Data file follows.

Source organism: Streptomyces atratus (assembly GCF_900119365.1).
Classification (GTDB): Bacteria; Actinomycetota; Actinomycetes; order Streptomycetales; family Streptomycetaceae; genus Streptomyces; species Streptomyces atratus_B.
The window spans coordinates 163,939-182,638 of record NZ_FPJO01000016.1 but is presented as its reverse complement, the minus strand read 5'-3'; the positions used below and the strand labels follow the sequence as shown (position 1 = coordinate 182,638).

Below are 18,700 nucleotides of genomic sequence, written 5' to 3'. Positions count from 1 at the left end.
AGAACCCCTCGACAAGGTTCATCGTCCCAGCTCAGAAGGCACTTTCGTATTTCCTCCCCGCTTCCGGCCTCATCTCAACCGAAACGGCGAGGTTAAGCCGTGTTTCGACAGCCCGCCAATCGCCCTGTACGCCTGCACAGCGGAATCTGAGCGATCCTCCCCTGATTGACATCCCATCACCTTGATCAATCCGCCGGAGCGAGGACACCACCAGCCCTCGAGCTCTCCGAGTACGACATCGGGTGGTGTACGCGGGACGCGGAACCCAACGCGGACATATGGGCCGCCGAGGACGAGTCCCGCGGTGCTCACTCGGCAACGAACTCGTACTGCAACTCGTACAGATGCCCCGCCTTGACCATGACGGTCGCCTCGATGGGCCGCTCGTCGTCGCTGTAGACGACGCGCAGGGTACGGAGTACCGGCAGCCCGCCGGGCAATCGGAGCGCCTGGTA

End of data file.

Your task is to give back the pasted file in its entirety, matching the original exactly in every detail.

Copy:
Source organism: Streptomyces atratus (assembly GCF_900119365.1).
Classification (GTDB): Bacteria; Actinomycetota; Actinomycetes; order Streptomycetales; family Streptomycetaceae; genus Streptomyces; species Streptomyces atratus_B.
The window spans coordinates 163,939-182,638 of record NZ_FPJO01000016.1 but is presented as its reverse complement, the minus strand read 5'-3'; the positions used below and the strand labels follow the sequence as shown (position 1 = coordinate 182,638).

Below are 18,700 nucleotides of genomic sequence, written 5' to 3'. Positions count from 1 at the left end.
AGAACCCCTCGACAAGGTTCATCGTCCCAGCTCAGAAGGCACTTTCGTATTTCCTCCCCGCTTCCGGCCTCATCTCAACCGAAACGGCGAGGTTAAGCCGTGTTTCGACAGCCCGCCAATCGCCCTGTACGCCTGCACAGCGGAATCTGAGCGATCCTCCCCTGATTGACATCCCATCACCTTGATCAATCCGCCGGAGCGAGGACACCACCAGCCCTCGAGCTCTCCGAGTACGACATCGGGTGGTGTACGCGGGACGCGGAACCCAACGCGGACATATGGGCCGCCGAGGACGAGTCCCGCGGTGCTCACTCGGCAACGAACTCGTACTGCAACTCGTACAGATGCCCCGCCTTGACCATGACGGTCGCCTCGATGGGCCGCTCGTCGTCGCTGTAGACGACGCGCAGGGTACGGAGTACCGGCAGCCCGCCGGGCAATCGGAGCGCCTGGTA